Some anthropologists argue that the idea of God first arose in larger societies, for the purpose of curbing selfishness and promoting cooperation. Outside a tightly knit group, the reasoning goes, nobody can keep an eye on everyone’s behavior, so these cultures invented a supernatural agent who could. But does thinking of an omniscient God actually promote altruism? The University of British Columbia psychologist Ara Norenzayan wanted to find out.
In a pair of studies published in Psychological Science, Norenzayan and his student Azim F. Shariff had participants play the so-called “dictator game,” a common way of measuring generosity toward strangers. The game is simple: you’re offered 10 $1 coins and told to take as many as you want and leave the rest for the player in the other room (who is, unbeknown to you, a research confederate). The fair split, of course, is 50-50, but most anonymous “dictators” play selfishly, leaving little or nothing for the other player.
In the control group of Norenzayan’s study, the vast majority of participants kept everything or nearly everything — whether or not they said they were religious. “Religious leaders always complain that people don’t internalize religion, and they’re right,” Norenzayan observes.
But is there a way to induce generosity? In the experimental condition, the researchers prompted thoughts of God using a well-established “priming” technique: participants, who again included both theists and atheists, first had to unscramble sentences containing words such as God, divine and sacred. That way, going into the dictator game, players had God on their minds without being consciously aware of it. Sure enough, the “God prime” worked like a charm, leading to fairer splits. Without the God prime, only 12 percent of the participants split the money evenly, but when primed with the religious words, 52 percent did.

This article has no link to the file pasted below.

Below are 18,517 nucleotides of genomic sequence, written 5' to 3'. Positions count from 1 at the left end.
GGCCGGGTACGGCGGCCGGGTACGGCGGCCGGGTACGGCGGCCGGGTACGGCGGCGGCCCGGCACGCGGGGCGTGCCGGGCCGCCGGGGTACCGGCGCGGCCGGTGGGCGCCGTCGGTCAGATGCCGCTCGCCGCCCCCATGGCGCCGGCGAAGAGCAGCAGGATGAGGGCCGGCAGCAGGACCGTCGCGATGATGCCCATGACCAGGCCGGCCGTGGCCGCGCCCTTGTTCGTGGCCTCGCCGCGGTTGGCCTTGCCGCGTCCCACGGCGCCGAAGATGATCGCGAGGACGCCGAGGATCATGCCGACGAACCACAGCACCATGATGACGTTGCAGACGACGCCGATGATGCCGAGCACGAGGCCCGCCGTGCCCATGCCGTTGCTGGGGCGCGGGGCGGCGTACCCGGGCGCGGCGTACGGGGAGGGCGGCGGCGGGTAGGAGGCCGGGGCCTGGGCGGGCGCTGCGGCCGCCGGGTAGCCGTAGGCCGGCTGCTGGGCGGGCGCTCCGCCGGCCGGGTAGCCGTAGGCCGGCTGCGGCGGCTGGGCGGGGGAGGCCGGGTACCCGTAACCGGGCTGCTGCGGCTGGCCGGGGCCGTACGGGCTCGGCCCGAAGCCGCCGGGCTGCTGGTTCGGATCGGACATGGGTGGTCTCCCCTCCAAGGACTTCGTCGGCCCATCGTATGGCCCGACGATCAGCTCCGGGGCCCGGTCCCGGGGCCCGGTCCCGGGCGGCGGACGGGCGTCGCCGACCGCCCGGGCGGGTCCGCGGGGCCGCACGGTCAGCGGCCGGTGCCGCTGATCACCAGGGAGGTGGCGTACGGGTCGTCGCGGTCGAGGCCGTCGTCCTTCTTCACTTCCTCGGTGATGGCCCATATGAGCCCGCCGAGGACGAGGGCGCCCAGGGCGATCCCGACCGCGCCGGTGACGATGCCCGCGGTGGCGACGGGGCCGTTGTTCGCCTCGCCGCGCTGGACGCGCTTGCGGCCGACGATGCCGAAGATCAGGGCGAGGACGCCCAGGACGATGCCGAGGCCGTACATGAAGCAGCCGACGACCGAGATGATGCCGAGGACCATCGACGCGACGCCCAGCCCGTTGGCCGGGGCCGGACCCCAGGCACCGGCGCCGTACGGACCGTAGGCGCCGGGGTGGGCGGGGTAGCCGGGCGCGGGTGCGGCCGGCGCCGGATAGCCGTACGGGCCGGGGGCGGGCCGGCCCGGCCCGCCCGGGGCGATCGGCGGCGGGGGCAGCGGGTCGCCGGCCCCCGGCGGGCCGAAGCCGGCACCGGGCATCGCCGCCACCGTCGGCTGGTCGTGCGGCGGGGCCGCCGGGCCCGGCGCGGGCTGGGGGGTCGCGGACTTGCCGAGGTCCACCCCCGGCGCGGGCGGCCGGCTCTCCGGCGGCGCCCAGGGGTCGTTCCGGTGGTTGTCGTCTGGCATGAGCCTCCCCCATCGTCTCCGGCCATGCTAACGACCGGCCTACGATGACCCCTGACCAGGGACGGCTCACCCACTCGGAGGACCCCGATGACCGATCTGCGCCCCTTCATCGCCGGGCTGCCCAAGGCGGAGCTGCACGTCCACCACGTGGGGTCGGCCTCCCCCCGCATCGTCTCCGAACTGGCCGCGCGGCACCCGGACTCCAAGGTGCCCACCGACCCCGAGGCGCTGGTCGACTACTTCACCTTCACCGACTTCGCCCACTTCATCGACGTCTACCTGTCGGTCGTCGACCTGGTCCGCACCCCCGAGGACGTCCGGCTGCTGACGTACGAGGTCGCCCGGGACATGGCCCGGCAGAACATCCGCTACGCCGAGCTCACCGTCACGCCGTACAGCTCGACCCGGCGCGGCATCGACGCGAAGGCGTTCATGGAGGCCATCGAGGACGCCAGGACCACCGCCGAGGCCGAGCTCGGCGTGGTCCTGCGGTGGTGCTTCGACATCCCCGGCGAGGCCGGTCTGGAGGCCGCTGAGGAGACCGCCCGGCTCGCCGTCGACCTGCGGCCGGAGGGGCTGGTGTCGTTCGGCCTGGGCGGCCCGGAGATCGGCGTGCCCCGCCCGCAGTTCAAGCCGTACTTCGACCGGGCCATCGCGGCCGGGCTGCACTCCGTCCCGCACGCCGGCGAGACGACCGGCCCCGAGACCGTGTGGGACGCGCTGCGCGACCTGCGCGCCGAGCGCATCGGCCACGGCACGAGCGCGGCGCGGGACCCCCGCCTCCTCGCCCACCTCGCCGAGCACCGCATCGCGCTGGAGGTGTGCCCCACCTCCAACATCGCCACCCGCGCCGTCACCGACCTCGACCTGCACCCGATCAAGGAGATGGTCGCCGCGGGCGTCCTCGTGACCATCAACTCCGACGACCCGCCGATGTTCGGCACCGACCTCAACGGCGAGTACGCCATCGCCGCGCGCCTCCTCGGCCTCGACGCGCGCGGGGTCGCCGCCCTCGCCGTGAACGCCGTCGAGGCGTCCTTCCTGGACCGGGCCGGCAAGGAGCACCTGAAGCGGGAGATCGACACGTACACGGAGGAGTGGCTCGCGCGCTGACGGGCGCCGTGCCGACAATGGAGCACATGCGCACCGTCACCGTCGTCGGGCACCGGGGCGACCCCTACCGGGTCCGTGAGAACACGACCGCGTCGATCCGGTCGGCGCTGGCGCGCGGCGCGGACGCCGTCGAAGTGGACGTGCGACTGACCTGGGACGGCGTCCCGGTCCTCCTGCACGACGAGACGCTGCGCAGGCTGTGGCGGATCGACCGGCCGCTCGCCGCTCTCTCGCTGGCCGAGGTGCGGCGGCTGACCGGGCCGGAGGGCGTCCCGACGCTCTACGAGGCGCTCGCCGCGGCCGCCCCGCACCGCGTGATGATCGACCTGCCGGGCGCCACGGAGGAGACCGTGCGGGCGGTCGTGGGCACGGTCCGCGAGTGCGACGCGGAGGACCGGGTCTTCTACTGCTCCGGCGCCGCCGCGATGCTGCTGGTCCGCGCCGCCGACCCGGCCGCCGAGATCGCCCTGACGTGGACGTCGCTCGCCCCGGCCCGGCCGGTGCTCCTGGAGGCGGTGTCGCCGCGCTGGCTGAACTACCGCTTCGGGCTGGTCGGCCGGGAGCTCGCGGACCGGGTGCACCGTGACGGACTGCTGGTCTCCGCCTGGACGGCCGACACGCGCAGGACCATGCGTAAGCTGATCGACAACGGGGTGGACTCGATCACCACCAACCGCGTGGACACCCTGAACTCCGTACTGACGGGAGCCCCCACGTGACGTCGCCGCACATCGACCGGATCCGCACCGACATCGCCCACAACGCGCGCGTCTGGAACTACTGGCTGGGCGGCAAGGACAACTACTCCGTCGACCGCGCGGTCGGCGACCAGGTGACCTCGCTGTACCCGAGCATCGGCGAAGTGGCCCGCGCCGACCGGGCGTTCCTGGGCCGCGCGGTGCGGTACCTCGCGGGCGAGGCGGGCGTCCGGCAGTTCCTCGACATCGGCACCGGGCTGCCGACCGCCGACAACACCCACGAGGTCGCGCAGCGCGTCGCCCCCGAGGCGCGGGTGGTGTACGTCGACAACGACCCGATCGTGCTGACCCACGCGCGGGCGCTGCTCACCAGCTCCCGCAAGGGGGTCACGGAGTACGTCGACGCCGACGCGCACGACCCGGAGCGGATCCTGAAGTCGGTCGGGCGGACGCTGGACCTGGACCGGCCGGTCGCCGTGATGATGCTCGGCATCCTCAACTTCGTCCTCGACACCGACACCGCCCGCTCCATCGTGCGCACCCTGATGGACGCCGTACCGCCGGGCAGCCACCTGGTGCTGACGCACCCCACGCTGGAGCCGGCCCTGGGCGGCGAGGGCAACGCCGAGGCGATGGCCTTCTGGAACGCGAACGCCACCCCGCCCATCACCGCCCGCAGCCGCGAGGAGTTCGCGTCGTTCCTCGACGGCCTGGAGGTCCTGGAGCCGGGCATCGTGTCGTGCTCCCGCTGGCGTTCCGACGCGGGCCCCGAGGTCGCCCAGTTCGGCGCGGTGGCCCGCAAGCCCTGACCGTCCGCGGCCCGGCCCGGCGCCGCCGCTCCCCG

When news of these findings made headlines, some atheists were appalled by the implication that altruism depends heavily on religion. Apparently, they hadn’t heard the whole story. In a second study, the researchers had participants unscramble sentences containing words like civic, contract and police — meant to evoke secular moral institutions. This prime also increased generosity. And unlike the religious prime, it did so consistently for both believers and nonbelievers. Until he conducts further research, Norenzayan can only speculate about the significance: “We need that common denominator that works for everyone.
This blog reports new ideas and work on mind, brain, behavior, psychology, and politics - as well as random curious stuff
Wednesday, December 19, 2007
The God Effect
Here I pass on another bit, by Marina Krakovsky, in the NY Times Magazine's Dec. 9 "Ideas" issue. She summarizes work by Canadian psychologists Shariff and Norenzayan published in Psychological Science:
Posted by Deric Bownds at 7:00 AM
Blog Categories: culture/politics, psychology, religion
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A bit low count of people that are researched on: ~40 ppl in total. But i guess large error margins are acceptable in this case.ReplyDelete
why should we be generous to these people? can we not spend the $10 in a way that will benefit us both? this is about control and power, not about desiring to provide a good environment for others.ReplyDelete